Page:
Parents facing a divorce with a spouse who has ties to another nation often have concerns about international child custody. Even when one parent has primary physical custody, Michigan usually preserves the right of each parent to spend time with the child and contribute to important decisions about his or her upbringing.

Learn more about the state laws that govern interstate and international relocation with minor children.

Michigan relocation laws

The parent with primary physical custody may relocate without permission from the other parent or the court as long as he or she stays within Michigan and within 100 miles of the child’s current address. However, parents with primary legal custody can move anywhere in Michigan regardless of the distance.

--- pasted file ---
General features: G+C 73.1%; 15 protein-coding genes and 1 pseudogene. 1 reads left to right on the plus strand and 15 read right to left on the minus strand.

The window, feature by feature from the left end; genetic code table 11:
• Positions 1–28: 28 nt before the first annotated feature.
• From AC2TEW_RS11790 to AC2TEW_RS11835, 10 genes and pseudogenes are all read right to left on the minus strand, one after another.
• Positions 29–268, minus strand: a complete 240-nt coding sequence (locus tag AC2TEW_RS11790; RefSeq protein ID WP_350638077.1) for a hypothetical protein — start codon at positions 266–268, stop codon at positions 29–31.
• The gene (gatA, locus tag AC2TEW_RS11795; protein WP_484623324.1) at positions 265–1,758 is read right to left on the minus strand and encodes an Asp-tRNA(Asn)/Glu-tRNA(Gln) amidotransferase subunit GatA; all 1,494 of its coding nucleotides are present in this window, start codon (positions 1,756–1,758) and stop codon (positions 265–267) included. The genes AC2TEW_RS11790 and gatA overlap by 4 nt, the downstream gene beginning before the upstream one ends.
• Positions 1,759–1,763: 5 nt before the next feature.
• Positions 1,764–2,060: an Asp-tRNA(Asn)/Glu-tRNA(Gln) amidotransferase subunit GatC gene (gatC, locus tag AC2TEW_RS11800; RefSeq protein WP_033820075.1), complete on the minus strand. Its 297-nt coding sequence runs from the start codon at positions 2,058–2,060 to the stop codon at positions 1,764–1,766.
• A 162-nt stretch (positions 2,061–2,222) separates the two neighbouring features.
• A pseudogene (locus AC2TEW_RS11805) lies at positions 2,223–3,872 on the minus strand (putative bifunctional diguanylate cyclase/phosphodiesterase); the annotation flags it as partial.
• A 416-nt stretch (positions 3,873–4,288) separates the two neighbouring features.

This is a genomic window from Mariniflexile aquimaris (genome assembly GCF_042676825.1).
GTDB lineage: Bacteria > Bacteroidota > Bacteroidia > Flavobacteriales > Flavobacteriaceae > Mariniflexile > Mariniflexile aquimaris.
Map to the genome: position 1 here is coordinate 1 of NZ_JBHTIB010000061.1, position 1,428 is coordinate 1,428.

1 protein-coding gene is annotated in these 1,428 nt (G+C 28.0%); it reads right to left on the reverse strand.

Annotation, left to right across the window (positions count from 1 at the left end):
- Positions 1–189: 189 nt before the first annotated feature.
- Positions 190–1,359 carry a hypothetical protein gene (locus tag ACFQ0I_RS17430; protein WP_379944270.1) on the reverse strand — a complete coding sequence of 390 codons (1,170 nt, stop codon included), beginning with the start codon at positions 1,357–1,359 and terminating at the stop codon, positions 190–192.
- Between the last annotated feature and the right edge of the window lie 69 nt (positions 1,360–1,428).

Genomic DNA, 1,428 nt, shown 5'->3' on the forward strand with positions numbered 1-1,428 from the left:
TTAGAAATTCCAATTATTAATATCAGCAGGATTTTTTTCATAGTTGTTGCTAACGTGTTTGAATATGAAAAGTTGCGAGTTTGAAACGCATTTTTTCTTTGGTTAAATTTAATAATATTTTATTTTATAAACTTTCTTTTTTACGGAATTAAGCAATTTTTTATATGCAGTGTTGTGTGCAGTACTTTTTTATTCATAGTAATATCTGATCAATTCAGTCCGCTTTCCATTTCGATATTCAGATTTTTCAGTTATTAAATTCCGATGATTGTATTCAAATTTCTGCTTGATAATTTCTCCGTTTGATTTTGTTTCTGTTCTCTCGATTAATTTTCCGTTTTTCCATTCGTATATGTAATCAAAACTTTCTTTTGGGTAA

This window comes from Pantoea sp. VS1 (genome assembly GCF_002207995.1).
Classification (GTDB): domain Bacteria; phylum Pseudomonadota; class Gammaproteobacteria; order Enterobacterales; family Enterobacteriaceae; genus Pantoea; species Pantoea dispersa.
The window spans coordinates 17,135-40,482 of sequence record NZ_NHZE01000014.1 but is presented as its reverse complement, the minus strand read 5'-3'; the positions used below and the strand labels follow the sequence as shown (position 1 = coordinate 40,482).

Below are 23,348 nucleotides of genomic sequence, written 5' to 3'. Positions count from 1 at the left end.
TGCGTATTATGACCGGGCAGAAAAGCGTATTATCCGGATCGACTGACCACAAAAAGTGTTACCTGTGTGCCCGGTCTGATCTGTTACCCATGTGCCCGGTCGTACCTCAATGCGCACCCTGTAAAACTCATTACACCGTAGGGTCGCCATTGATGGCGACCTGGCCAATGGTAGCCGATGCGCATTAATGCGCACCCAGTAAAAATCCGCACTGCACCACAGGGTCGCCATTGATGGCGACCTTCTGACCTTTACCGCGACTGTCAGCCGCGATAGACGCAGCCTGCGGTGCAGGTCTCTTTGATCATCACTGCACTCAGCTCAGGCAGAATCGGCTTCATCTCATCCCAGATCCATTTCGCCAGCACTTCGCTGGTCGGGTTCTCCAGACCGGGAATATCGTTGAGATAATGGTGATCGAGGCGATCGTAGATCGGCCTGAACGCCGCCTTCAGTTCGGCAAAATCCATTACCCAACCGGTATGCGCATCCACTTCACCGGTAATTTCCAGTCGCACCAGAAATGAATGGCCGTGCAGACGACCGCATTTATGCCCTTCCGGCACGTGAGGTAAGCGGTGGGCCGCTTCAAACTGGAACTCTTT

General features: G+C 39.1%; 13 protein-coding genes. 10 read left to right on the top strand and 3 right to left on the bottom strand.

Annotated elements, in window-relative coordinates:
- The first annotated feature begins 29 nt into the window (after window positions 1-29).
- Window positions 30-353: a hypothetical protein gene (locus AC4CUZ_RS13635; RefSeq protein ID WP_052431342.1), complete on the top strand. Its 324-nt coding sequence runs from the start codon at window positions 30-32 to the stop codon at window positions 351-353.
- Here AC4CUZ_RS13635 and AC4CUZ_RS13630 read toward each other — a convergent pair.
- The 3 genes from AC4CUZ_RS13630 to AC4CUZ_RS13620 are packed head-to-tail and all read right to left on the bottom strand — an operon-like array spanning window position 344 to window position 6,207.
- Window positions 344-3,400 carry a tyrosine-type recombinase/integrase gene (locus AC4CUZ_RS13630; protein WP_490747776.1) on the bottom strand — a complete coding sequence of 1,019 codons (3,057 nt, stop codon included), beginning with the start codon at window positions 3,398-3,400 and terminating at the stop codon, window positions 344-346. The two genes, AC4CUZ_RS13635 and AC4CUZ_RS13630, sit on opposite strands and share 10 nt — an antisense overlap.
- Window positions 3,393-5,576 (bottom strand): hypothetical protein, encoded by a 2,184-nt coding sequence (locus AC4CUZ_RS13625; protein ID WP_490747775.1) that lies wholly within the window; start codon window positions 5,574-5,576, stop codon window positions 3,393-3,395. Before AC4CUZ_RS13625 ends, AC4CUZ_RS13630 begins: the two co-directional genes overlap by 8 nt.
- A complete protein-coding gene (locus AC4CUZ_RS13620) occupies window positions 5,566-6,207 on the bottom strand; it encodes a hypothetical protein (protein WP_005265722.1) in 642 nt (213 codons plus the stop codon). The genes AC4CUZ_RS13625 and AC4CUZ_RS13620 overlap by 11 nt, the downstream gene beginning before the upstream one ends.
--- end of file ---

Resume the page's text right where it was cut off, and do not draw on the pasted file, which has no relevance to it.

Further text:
When one parent lives in another state or country, custody decisions still fall under Michigan jurisdiction because of the Uniform Child Custody Jurisdiction and Enforcement Act. This federal law gives the child’s home state the power to make custody decisions. It defines the home state as the child’s home for at least six years or since birth for younger children.

Contesting a planned move

The parent who wants to move out of the state or country must petition the court for permission. The other parent will have a chance to respond to this petition with any concerns about the move. The court will only allow the custodial parent to relocate if circumstances have significantly changed since the initial custody order and a move is in the best interests of the child.

Invoking the Hague Convention

This international law requires countries that have signed the Hague Convention to order the return of a child who a parent improperly brought to another country. If the child fails to return from a trip abroad with one parent, the other parent can file a request for return under this law. Ex-spouses can also make provisions in the parenting order to forbid the child from traveling to a country that does not participate in the Hague Convention.